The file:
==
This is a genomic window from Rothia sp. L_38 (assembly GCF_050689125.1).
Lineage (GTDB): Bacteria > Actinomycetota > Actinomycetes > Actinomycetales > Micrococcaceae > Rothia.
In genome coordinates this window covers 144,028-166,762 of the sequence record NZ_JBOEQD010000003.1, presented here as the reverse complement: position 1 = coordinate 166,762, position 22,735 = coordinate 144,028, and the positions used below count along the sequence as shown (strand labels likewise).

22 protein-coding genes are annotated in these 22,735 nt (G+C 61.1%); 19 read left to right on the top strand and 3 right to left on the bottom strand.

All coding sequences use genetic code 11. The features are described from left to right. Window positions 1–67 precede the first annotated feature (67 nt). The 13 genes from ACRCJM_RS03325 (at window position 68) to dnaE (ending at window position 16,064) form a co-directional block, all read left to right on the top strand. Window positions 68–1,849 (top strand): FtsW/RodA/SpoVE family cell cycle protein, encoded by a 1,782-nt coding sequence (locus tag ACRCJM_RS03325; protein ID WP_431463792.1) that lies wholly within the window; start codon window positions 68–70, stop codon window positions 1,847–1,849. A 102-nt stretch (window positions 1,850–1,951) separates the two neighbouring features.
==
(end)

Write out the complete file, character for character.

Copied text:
This is a genomic window from Rothia sp. L_38 (assembly GCF_050689125.1).
Lineage (GTDB): Bacteria > Actinomycetota > Actinomycetes > Actinomycetales > Micrococcaceae > Rothia.
In genome coordinates this window covers 144,028-166,762 of the sequence record NZ_JBOEQD010000003.1, presented here as the reverse complement: position 1 = coordinate 166,762, position 22,735 = coordinate 144,028, and the positions used below count along the sequence as shown (strand labels likewise).

22 protein-coding genes are annotated in these 22,735 nt (G+C 61.1%); 19 read left to right on the top strand and 3 right to left on the bottom strand.

All coding sequences use genetic code 11. The features are described from left to right. Window positions 1–67 precede the first annotated feature (67 nt). The 13 genes from ACRCJM_RS03325 (at window position 68) to dnaE (ending at window position 16,064) form a co-directional block, all read left to right on the top strand. Window positions 68–1,849 (top strand): FtsW/RodA/SpoVE family cell cycle protein, encoded by a 1,782-nt coding sequence (locus tag ACRCJM_RS03325; protein ID WP_431463792.1) that lies wholly within the window; start codon window positions 68–70, stop codon window positions 1,847–1,849. A 102-nt stretch (window positions 1,850–1,951) separates the two neighbouring features.